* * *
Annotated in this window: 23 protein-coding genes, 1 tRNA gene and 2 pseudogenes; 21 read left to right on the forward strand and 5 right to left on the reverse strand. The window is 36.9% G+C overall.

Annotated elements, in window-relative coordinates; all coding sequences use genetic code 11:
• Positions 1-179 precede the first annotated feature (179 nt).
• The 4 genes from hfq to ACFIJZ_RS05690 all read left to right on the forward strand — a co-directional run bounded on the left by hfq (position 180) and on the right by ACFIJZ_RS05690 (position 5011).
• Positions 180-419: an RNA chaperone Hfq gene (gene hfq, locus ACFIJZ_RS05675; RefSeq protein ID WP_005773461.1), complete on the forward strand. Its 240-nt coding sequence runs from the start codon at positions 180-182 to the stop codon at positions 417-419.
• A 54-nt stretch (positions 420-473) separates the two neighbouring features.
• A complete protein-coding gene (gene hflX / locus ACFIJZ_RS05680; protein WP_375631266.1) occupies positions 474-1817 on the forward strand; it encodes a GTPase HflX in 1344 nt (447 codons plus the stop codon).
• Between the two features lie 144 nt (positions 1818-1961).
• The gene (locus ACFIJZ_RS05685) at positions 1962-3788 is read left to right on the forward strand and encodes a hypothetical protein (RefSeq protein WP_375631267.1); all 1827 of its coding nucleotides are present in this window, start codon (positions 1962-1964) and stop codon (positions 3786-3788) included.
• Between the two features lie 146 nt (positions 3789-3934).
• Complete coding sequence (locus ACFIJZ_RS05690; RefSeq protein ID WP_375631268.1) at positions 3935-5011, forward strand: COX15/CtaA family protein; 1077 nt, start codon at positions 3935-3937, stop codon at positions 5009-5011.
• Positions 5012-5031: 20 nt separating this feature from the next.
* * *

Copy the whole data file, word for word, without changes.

Annotated in this window: 23 protein-coding genes, 1 tRNA gene and 2 pseudogenes; 21 read left to right on the forward strand and 5 right to left on the reverse strand. The window is 36.9% G+C overall.

Annotated elements, in window-relative coordinates; all coding sequences use genetic code 11:
• Positions 1-179 precede the first annotated feature (179 nt).
• The 4 genes from hfq to ACFIJZ_RS05690 all read left to right on the forward strand — a co-directional run bounded on the left by hfq (position 180) and on the right by ACFIJZ_RS05690 (position 5011).
• Positions 180-419: an RNA chaperone Hfq gene (gene hfq, locus ACFIJZ_RS05675; RefSeq protein ID WP_005773461.1), complete on the forward strand. Its 240-nt coding sequence runs from the start codon at positions 180-182 to the stop codon at positions 417-419.
• A 54-nt stretch (positions 420-473) separates the two neighbouring features.
• A complete protein-coding gene (gene hflX / locus ACFIJZ_RS05680; protein WP_375631266.1) occupies positions 474-1817 on the forward strand; it encodes a GTPase HflX in 1344 nt (447 codons plus the stop codon).
• Between the two features lie 144 nt (positions 1818-1961).
• The gene (locus ACFIJZ_RS05685) at positions 1962-3788 is read left to right on the forward strand and encodes a hypothetical protein (RefSeq protein WP_375631267.1); all 1827 of its coding nucleotides are present in this window, start codon (positions 1962-1964) and stop codon (positions 3786-3788) included.
• Between the two features lie 146 nt (positions 3789-3934).
• Complete coding sequence (locus ACFIJZ_RS05690; RefSeq protein ID WP_375631268.1) at positions 3935-5011, forward strand: COX15/CtaA family protein; 1077 nt, start codon at positions 3935-3937, stop codon at positions 5009-5011.
• Positions 5012-5031: 20 nt separating this feature from the next.